3 An ability to design a complex system, process, tool or component to meet desired needs within realistic constraints; an ability to apply modern design.
4 An ability to develop, select and put into practice techniques, skills and modern engineering tools necessary for engineering practice; an ability to use information technology effectively.
5 An ability to design, conduct experiments, collect data, analyze and interpret results for the study of complex engineering problems or disciplinary research topics. X
6 An ability to work individually, on teams, and/or on multidisciplinary teams.
7 Ability to communicate effectively in Turkish orally and in writing; knowledge of at least one foreign language; effective report writing and understand written reports, preparing design and production reports, making effective presentations, giving and receiving clear and understandable instruction.
8 A recognition of the need for, and an ability to engage in life-long learning; an ability to use information-seeking tools and to follow the improvements in science and technology. X
9 An ability to behave according to the ethical principles, an understanding of professional and ethical responsibility. Information on standards used in industrial engineering applications.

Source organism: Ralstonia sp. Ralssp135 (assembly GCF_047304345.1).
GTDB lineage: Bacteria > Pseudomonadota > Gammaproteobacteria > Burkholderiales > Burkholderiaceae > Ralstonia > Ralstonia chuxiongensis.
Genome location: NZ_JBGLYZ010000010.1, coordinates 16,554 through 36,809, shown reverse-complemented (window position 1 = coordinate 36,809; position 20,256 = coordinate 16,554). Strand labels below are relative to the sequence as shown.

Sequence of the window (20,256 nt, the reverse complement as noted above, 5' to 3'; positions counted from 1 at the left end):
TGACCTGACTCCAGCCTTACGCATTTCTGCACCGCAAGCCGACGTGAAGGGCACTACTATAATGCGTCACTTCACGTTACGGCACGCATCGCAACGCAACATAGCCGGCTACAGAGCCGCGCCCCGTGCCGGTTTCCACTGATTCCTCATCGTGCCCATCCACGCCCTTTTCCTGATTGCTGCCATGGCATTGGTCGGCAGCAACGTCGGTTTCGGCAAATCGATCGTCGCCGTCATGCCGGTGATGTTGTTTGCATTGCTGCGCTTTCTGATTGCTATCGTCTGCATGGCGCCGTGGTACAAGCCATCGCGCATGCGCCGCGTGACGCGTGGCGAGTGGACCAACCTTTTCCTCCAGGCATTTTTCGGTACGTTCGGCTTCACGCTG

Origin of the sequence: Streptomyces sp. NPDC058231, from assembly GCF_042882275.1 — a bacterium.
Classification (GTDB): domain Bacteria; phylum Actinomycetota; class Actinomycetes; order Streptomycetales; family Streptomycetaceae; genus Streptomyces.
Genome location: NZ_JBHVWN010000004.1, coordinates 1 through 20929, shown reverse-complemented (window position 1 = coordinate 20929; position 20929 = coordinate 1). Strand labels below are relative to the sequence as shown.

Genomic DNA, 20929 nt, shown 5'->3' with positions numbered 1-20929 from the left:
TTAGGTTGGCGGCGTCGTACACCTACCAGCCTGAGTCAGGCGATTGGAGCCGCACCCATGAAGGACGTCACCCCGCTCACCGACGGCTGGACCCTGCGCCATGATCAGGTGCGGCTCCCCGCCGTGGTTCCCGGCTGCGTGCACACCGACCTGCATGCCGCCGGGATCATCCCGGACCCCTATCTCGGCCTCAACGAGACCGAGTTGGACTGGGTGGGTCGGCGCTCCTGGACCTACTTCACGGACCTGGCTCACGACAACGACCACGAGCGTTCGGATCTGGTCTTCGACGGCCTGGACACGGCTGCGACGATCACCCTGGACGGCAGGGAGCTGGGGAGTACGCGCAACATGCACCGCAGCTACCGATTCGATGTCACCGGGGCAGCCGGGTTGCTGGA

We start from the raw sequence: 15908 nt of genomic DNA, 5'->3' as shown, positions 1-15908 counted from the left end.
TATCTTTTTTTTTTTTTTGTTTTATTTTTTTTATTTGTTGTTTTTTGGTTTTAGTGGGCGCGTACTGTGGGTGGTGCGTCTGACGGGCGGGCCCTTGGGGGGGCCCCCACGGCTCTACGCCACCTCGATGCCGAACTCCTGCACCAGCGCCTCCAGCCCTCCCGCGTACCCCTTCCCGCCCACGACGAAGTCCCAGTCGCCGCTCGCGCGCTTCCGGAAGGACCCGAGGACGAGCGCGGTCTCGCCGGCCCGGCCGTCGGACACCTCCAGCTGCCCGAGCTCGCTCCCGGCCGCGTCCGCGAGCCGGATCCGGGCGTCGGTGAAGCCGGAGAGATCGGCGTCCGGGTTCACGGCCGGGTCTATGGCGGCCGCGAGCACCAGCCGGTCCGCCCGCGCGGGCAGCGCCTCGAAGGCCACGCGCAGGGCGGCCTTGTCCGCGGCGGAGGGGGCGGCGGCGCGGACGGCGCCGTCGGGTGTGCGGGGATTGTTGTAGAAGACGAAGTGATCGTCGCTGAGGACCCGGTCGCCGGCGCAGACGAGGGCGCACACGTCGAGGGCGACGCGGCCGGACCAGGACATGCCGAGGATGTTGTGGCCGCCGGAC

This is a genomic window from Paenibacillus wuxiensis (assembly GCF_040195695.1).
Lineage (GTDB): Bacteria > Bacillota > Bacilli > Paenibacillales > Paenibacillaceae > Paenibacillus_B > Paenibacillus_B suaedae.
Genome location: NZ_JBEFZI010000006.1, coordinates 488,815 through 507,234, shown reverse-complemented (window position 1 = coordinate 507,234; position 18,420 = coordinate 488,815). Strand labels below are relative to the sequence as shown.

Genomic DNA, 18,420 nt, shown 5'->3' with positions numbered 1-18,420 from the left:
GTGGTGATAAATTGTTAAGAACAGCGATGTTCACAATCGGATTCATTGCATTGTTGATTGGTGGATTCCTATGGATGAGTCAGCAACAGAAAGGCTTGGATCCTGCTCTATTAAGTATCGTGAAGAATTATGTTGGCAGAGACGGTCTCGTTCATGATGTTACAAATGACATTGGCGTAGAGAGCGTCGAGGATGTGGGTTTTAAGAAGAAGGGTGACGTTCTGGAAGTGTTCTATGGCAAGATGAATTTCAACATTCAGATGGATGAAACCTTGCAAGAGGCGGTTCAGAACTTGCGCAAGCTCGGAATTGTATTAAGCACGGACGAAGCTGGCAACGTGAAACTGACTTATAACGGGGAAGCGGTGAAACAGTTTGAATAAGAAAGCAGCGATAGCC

10 Knowledge of business applications such as project management, risk management and change management. A recognition of entrepreneurship, innovativeness. Knowledge of sustainable improvement.
11 Information on the effects of industrial engineering practices on health, environment and security in universal and societal dimensions and the information on the problems of the in the field of engineering of the era. Awareness of the legal consequences of engineering solutions. X
12 An ability to design, development, implementation and improvement of integrated systems that include human, materials, information, equipment and energy. X
13 Knowlede on appropriate analytical, computational and experimental methods to provide system integration.

ECTS/Workload Table

Activities Number Duration (Hours) Total Workload
Course Hours (Including Exam Week: 16 x Total Hours) 16 2 32
Laboratory
Application 10 1 10
Special Course Internship
Field Work
Study Hours Out of Class 15 1 15
Presentation/Seminar Prepration
Project 1 20 20
Report
Homework Assignments 2 3 6
Quizzes/Studio Critics
Prepration of Midterm Exams/Midterm Jury 1 6 6
Prepration of Final Exams/Final Jury 1 11 11
Total Workload 100